Anyone who has ever been stuck on Interstates 71 or 75, or spent time cursing behind the wheel in gridlocked traffic doesn't need a study to tell him how long he spends stuck on the road.
Nevertheless, a new study exists, and it makes a compelling case for the need to fix the problem.
Being stuck on the nation's highways costs us time and lots of money, according to the Texas Transportation Institute, which released its findings Tuesday. Specifically, commuters now spend three times longer in traffic than they did 20 years ago, and that costs the country a whopping $69.5 billion.
The average person loses $1,160 a year in gas and lost wages. For Greater Cincinnatians, the 20 extra hours we each spend in traffic delays annually equates to a loss of $525 million for the region. Greater Cincinnati ranks 31st in the nation for traffic congestion.
Imagine the detrimental economic and environmental impact of such trends if they continue unabated for another 20 years. The study noted that part of the reason why traffic is so bad is that roads have not been built to accommodate population growth. That's certainly the case in the Cincinnati area, and it is one of the reasons why a subcommittee of the Ohio-Kentucky-Indiana Regional Council of Governments recommended a $1.8 billion fix for I-75 through the region.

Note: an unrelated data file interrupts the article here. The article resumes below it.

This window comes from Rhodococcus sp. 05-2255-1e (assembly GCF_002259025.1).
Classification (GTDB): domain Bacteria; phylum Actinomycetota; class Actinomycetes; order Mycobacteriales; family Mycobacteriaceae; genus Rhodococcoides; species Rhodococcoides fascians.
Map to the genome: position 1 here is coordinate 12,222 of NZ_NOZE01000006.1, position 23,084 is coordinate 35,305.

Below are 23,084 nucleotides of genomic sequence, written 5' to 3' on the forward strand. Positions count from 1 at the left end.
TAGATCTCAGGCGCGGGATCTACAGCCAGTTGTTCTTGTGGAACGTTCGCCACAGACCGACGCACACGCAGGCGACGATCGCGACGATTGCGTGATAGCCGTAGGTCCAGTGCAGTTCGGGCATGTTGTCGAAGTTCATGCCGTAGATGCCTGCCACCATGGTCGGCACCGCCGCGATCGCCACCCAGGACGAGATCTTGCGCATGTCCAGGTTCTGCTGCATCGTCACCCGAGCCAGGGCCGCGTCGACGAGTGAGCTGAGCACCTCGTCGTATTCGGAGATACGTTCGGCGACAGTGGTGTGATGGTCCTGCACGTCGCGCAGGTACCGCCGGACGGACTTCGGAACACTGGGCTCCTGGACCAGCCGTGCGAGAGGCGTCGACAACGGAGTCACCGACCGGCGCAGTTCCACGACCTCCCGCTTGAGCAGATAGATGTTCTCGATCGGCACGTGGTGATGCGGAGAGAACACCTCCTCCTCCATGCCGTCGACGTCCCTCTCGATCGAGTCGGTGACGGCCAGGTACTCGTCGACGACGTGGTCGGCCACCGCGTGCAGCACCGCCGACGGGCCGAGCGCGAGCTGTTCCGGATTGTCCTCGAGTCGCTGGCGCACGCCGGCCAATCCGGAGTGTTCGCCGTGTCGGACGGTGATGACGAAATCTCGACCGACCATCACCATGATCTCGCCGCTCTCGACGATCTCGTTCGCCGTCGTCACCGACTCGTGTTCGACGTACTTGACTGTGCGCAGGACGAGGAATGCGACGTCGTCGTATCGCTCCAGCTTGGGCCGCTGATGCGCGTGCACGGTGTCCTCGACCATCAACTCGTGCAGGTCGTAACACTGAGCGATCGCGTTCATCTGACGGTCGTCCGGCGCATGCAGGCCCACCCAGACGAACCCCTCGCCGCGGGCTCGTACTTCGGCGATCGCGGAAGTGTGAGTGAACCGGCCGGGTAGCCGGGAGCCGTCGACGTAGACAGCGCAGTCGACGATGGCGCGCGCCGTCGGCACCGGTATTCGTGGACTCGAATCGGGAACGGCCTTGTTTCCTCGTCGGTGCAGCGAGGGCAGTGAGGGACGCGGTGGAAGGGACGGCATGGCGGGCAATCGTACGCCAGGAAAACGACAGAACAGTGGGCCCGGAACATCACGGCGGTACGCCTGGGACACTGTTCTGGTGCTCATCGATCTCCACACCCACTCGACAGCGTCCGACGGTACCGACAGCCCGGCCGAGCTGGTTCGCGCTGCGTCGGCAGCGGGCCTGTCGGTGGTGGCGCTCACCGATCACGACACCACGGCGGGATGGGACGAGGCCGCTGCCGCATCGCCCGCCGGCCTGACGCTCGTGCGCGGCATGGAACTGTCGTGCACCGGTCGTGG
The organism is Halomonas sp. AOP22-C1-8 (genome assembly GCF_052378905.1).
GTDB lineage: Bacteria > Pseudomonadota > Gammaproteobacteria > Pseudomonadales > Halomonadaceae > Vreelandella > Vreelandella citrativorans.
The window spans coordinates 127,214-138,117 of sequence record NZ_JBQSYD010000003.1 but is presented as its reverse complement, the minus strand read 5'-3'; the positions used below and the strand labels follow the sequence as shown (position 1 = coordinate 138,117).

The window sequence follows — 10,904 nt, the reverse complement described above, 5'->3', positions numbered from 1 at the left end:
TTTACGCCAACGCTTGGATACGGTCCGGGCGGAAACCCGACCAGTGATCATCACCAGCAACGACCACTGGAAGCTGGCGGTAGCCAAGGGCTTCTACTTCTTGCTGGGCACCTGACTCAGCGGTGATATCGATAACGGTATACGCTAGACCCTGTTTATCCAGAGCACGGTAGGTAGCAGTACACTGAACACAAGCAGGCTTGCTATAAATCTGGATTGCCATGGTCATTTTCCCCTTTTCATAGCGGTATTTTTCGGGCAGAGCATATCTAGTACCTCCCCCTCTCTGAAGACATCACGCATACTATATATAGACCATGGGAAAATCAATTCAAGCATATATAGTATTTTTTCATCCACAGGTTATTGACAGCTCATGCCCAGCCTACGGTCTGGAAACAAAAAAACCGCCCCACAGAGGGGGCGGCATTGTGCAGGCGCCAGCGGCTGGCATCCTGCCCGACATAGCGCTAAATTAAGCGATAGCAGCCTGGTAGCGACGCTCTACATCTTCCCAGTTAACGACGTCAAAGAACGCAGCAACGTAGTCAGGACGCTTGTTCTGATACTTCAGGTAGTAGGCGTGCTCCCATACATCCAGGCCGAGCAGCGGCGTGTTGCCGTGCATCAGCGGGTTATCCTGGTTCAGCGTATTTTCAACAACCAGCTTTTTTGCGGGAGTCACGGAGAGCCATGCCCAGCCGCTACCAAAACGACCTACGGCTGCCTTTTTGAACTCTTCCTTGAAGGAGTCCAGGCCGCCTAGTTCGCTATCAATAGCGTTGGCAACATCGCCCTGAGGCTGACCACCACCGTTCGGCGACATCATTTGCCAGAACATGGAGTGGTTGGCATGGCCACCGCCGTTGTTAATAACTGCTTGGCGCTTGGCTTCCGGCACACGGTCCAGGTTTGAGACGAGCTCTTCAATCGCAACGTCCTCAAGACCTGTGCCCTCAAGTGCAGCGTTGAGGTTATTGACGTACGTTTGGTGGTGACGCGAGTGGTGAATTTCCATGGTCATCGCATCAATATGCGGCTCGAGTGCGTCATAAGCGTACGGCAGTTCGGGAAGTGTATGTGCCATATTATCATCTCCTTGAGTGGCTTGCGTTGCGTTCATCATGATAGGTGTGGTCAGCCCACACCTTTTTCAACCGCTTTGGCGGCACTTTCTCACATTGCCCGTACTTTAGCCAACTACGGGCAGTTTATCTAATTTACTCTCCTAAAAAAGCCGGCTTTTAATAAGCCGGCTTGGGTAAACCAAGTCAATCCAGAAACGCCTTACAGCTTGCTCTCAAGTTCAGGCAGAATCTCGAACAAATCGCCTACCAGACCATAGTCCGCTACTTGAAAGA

The recommendations include adding traffic lanes to the expressway and creating a light-rail line from Covington to West Chester. Those recommendations now go to the full OKI board. Whether or not all the pieces of such a huge project ever come to pass, it is clear that we must begin to take steps now to prevent massive gridlock in the decades to come. Just widening the highway will take 10 to 15 years to design and build.
Meanwhile, carpooling, increasing our use of existing mass transit, telecommuting, living closer to our workplaces and finding alternate routes are things we can do to alleviate the congestion we face today. There's no point in continuing to just sit in traffic and do nothing.
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